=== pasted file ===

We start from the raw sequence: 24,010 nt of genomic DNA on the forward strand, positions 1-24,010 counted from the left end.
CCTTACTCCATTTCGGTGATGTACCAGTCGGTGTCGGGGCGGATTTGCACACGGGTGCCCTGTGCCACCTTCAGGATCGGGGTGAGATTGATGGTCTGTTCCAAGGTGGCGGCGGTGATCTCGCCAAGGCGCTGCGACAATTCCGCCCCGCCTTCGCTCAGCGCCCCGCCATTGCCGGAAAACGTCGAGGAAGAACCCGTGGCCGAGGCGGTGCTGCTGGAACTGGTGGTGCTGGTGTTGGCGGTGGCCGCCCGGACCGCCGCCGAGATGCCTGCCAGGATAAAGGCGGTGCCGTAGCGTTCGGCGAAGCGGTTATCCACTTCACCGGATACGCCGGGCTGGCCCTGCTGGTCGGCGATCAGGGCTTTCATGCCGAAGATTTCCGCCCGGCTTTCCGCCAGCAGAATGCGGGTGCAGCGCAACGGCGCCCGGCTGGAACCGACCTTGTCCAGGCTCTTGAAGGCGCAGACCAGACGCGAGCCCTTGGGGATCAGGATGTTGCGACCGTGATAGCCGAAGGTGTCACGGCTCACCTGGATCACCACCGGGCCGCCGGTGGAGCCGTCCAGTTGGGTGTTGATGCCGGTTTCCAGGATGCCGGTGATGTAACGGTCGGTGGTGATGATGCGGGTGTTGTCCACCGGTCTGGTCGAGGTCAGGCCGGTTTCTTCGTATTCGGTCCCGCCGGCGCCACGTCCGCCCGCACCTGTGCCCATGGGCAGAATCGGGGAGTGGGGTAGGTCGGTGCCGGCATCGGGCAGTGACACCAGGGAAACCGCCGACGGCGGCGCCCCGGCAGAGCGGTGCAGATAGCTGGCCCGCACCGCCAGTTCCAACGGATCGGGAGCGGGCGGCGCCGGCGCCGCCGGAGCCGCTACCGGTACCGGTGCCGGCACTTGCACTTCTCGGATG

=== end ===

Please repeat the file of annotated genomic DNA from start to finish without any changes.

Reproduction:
We start from the raw sequence: 24,010 nt of genomic DNA on the forward strand, positions 1-24,010 counted from the left end.
CCTTACTCCATTTCGGTGATGTACCAGTCGGTGTCGGGGCGGATTTGCACACGGGTGCCCTGTGCCACCTTCAGGATCGGGGTGAGATTGATGGTCTGTTCCAAGGTGGCGGCGGTGATCTCGCCAAGGCGCTGCGACAATTCCGCCCCGCCTTCGCTCAGCGCCCCGCCATTGCCGGAAAACGTCGAGGAAGAACCCGTGGCCGAGGCGGTGCTGCTGGAACTGGTGGTGCTGGTGTTGGCGGTGGCCGCCCGGACCGCCGCCGAGATGCCTGCCAGGATAAAGGCGGTGCCGTAGCGTTCGGCGAAGCGGTTATCCACTTCACCGGATACGCCGGGCTGGCCCTGCTGGTCGGCGATCAGGGCTTTCATGCCGAAGATTTCCGCCCGGCTTTCCGCCAGCAGAATGCGGGTGCAGCGCAACGGCGCCCGGCTGGAACCGACCTTGTCCAGGCTCTTGAAGGCGCAGACCAGACGCGAGCCCTTGGGGATCAGGATGTTGCGACCGTGATAGCCGAAGGTGTCACGGCTCACCTGGATCACCACCGGGCCGCCGGTGGAGCCGTCCAGTTGGGTGTTGATGCCGGTTTCCAGGATGCCGGTGATGTAACGGTCGGTGGTGATGATGCGGGTGTTGTCCACCGGTCTGGTCGAGGTCAGGCCGGTTTCTTCGTATTCGGTCCCGCCGGCGCCACGTCCGCCCGCACCTGTGCCCATGGGCAGAATCGGGGAGTGGGGTAGGTCGGTGCCGGCATCGGGCAGTGACACCAGGGAAACCGCCGACGGCGGCGCCCCGGCAGAGCGGTGCAGATAGCTGGCCCGCACCGCCAGTTCCAACGGATCGGGAGCGGGCGGCGCCGGCGCCGCCGGAGCCGCTACCGGTACCGGTGCCGGCACTTGCACTTCTCGGATG